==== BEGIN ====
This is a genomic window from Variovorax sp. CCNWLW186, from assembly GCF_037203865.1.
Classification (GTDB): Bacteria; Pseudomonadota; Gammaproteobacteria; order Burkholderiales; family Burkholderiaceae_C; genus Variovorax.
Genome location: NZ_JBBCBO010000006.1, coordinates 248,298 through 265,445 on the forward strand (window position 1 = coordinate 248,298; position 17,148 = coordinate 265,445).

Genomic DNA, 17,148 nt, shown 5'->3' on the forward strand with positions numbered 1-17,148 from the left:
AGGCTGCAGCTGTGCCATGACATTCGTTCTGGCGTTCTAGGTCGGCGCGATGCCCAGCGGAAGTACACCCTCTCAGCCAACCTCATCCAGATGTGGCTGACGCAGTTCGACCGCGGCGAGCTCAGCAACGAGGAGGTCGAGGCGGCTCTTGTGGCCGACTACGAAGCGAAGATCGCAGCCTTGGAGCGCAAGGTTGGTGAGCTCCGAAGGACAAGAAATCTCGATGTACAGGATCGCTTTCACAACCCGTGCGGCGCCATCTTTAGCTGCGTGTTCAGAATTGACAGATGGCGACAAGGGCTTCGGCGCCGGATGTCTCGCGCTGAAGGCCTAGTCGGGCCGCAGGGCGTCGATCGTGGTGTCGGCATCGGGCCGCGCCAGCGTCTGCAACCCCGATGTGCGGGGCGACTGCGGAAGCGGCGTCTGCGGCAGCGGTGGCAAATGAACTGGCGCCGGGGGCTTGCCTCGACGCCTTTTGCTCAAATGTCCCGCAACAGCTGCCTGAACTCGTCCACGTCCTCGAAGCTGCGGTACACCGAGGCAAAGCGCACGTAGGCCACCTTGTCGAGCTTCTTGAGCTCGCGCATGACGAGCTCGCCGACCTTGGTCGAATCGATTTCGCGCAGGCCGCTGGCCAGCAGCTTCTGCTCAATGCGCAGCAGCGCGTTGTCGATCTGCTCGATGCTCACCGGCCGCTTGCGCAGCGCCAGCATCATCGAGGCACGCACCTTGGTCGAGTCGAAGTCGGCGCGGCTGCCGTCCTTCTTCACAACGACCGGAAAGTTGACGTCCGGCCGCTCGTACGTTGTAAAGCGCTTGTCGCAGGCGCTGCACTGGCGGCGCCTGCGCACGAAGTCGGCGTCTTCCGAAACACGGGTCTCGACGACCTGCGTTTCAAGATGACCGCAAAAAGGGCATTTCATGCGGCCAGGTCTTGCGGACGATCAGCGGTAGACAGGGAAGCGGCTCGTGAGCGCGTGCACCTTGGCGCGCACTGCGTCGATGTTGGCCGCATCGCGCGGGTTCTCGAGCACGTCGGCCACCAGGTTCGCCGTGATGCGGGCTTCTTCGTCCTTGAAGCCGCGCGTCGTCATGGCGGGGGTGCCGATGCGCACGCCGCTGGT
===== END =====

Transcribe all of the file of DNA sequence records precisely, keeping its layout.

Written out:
This is a genomic window from Variovorax sp. CCNWLW186, from assembly GCF_037203865.1.
Classification (GTDB): Bacteria; Pseudomonadota; Gammaproteobacteria; order Burkholderiales; family Burkholderiaceae_C; genus Variovorax.
Genome location: NZ_JBBCBO010000006.1, coordinates 248,298 through 265,445 on the forward strand (window position 1 = coordinate 248,298; position 17,148 = coordinate 265,445).

Genomic DNA, 17,148 nt, shown 5'->3' on the forward strand with positions numbered 1-17,148 from the left:
AGGCTGCAGCTGTGCCATGACATTCGTTCTGGCGTTCTAGGTCGGCGCGATGCCCAGCGGAAGTACACCCTCTCAGCCAACCTCATCCAGATGTGGCTGACGCAGTTCGACCGCGGCGAGCTCAGCAACGAGGAGGTCGAGGCGGCTCTTGTGGCCGACTACGAAGCGAAGATCGCAGCCTTGGAGCGCAAGGTTGGTGAGCTCCGAAGGACAAGAAATCTCGATGTACAGGATCGCTTTCACAACCCGTGCGGCGCCATCTTTAGCTGCGTGTTCAGAATTGACAGATGGCGACAAGGGCTTCGGCGCCGGATGTCTCGCGCTGAAGGCCTAGTCGGGCCGCAGGGCGTCGATCGTGGTGTCGGCATCGGGCCGCGCCAGCGTCTGCAACCCCGATGTGCGGGGCGACTGCGGAAGCGGCGTCTGCGGCAGCGGTGGCAAATGAACTGGCGCCGGGGGCTTGCCTCGACGCCTTTTGCTCAAATGTCCCGCAACAGCTGCCTGAACTCGTCCACGTCCTCGAAGCTGCGGTACACCGAGGCAAAGCGCACGTAGGCCACCTTGTCGAGCTTCTTGAGCTCGCGCATGACGAGCTCGCCGACCTTGGTCGAATCGATTTCGCGCAGGCCGCTGGCCAGCAGCTTCTGCTCAATGCGCAGCAGCGCGTTGTCGATCTGCTCGATGCTCACCGGCCGCTTGCGCAGCGCCAGCATCATCGAGGCACGCACCTTGGTCGAGTCGAAGTCGGCGCGGCTGCCGTCCTTCTTCACAACGACCGGAAAGTTGACGTCCGGCCGCTCGTACGTTGTAAAGCGCTTGTCGCAGGCGCTGCACTGGCGGCGCCTGCGCACGAAGTCGGCGTCTTCCGAAACACGGGTCTCGACGACCTGCGTTTCAAGATGACCGCAAAAAGGGCATTTCATGCGGCCAGGTCTTGCGGACGATCAGCGGTAGACAGGGAAGCGGCTCGTGAGCGCGTGCACCTTGGCGCGCACTGCGTCGATGTTGGCCGCATCGCGCGGGTTCTCGAGCACGTCGGCCACCAGGTTCGCCGTGATGCGGGCTTCTTCGTCCTTGAAGCCGCGCGTCGTCATGGCGGGGGTGCCGATGCGCACGCCGCTGGT